Smashed by waves and fringed by an enclosed reef, the tiny island of Tuketea is so hard to get onto that it’s been mainly left to the birds. Of course, watching the thriving seabird population circle the skies above Takutea is the main highlight of this island. Look out for red-tailed tropicbirds, red-footed and brown-footed boobies, great frigates, brown and black noddies, white terns, reef herons and more – only if you’re lucky enough to be on a boat passing nearby. Learn more about the island in The Complete Travel Guide to Takutea.
Another one of the Cook Islands’ uninhabited islands is Manuea. Despite its relative proximity to Aitutaki 101km (63 miles) away, rarely anyone ventures here. Those wishing to see this stunning piece of paradise for themselves will have many hurdles to jump. Those that make it may have the chance of seeing the ultra-rare bristle-thighed curlew. During the summer months, the world’s most endangered long-distance flyer makes the arduous journey from Alaska to Te Au Otu every year. Find out more about those hurdles, as well as more interesting history about the island, in The Complete Travel Guide to Manuae.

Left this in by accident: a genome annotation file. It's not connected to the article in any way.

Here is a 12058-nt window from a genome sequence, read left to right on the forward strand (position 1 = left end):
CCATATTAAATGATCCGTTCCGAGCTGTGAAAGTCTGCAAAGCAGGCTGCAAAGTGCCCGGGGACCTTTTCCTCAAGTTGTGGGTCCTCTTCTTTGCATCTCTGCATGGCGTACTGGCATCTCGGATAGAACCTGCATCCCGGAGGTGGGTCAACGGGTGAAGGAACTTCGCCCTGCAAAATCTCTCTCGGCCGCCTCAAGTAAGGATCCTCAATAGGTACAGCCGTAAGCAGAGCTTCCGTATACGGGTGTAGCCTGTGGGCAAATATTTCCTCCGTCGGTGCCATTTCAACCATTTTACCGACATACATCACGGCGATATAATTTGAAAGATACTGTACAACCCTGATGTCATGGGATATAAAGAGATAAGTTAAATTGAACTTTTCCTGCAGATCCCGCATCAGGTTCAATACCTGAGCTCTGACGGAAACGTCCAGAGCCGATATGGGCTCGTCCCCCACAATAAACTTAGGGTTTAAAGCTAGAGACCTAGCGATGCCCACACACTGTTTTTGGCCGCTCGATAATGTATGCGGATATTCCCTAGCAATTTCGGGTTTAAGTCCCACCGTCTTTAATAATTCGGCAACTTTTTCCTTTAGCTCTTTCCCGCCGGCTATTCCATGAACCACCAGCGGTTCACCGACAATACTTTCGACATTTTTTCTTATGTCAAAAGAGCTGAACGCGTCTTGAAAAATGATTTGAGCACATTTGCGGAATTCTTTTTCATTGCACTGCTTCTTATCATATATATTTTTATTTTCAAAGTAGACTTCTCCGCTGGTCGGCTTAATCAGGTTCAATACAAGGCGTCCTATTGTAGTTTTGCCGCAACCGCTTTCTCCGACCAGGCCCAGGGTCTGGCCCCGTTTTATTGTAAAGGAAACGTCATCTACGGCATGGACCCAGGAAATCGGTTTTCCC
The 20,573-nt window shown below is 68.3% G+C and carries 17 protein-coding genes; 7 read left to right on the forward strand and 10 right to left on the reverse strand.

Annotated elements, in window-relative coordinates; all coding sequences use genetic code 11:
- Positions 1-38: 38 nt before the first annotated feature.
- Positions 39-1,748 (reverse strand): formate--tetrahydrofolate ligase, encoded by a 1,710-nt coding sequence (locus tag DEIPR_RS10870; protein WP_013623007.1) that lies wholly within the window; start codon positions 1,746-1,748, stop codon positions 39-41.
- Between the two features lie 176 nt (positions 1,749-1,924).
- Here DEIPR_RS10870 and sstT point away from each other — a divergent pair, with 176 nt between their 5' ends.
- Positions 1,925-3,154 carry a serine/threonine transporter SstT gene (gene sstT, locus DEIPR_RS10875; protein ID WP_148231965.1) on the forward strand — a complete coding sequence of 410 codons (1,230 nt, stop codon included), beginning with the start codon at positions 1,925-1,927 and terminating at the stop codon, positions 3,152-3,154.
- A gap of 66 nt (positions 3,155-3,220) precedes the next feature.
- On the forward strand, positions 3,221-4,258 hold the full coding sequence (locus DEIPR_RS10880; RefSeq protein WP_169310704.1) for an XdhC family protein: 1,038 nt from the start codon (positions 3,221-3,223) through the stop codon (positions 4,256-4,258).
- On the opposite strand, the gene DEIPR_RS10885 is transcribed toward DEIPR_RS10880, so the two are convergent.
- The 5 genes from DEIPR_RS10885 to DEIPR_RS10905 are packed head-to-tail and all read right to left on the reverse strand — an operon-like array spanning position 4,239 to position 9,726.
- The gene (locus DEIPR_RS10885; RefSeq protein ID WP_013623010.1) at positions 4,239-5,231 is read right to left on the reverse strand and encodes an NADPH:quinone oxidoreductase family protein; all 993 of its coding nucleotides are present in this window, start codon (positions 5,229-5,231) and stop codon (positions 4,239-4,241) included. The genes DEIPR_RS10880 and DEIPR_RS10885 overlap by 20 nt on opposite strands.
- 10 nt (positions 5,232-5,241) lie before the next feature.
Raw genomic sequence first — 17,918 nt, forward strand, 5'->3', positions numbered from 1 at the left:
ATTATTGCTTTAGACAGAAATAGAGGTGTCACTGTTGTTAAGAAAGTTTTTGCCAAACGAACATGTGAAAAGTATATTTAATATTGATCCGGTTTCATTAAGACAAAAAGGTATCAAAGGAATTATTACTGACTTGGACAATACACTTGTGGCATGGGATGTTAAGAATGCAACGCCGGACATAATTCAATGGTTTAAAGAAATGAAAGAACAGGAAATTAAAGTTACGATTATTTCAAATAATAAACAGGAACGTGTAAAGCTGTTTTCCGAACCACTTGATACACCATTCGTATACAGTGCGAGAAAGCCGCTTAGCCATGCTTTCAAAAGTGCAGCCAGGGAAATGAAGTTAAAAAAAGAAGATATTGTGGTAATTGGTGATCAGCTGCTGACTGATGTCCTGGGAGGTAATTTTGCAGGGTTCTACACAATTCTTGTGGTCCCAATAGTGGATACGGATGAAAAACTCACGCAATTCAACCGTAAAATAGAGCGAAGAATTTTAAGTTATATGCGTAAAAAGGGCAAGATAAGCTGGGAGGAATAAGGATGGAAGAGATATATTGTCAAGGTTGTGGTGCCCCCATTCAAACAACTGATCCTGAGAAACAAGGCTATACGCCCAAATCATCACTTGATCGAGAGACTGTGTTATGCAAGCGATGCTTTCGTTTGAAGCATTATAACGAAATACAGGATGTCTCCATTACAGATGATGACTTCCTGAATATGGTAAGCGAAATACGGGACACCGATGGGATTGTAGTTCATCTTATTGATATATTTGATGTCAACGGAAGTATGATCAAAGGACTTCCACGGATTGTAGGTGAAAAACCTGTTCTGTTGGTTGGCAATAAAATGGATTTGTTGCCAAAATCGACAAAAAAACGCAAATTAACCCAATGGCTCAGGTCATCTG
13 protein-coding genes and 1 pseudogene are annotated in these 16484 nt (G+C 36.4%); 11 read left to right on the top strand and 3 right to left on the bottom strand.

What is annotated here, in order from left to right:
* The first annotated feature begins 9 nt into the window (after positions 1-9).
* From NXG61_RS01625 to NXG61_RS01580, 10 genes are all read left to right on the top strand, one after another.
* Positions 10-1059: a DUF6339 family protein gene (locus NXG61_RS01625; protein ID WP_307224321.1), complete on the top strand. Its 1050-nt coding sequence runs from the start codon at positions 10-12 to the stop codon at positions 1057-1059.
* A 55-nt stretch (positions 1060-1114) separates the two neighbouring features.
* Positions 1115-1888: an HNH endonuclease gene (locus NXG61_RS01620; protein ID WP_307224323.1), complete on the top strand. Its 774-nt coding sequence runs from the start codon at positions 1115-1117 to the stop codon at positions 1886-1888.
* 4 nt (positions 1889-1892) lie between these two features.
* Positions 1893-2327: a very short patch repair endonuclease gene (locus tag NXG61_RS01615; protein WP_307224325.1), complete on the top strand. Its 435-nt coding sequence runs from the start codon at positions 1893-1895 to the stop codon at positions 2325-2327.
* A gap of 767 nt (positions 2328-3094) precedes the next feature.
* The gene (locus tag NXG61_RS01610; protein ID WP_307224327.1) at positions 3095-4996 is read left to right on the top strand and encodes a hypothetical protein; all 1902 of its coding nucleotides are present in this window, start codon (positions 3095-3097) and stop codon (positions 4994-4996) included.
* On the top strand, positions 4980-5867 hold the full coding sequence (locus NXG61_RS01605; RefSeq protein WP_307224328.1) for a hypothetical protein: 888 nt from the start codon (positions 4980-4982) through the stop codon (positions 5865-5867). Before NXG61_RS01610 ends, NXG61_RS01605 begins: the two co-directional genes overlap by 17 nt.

Frequently Asked Questions About Bird Watching in the Cook Islands
What else is there to know about birds in the Cook Islands? Here are some of the most frequently asked questions on the internet about birds in the Cook Islands!
What Endangered Bird Can You Spy on the Island of Atiu?
The endangered bird that you can spy on the island of Atiu is the kakerori, otherwise known as the Rarotongan monarch or Rarotongan flycatcher. The bird population was moved here after the species faced extinction during the 1990s. While the kakerori has been reintroduced to Rarotonga, the best place to see these endemic birds to the Cook Islands is on the island of Atiu.
What is the National Bird of the Cook Islands?
Due to its incredible revival story, the kakerori (Rarotongan monarch) has become the unofficial national bird of the Cook Islands.
Are There Seagulls in Rarotonga?
While seagulls seem to live just about anywhere, they do not reside on the islands of the Cook Islands nor Rarotonga!
More About Bird Watching in Rarotonga and the Cook Islands
That’s it for our guide to the best places for bird watching in Rarotonga and the Cook Islands. For more about the birds of the Cook Islands, as well as nature tours and the like, take a look at the guides below:
- 20 Animals & Birds in Rarotonga & the Cook Islands
- Wildlife in the Cook Islands: Animals in the Cook Islands & Where to See Them
- 10 Best Nature & Wildlife Tours in Rarotonga & the Cook Islands
Finally, plan more of your bird watching expedition including all of the logistics with The Best Cook Islands Travel Guide and 30 Tips for Travelling in Rarotonga & the Cook Islands.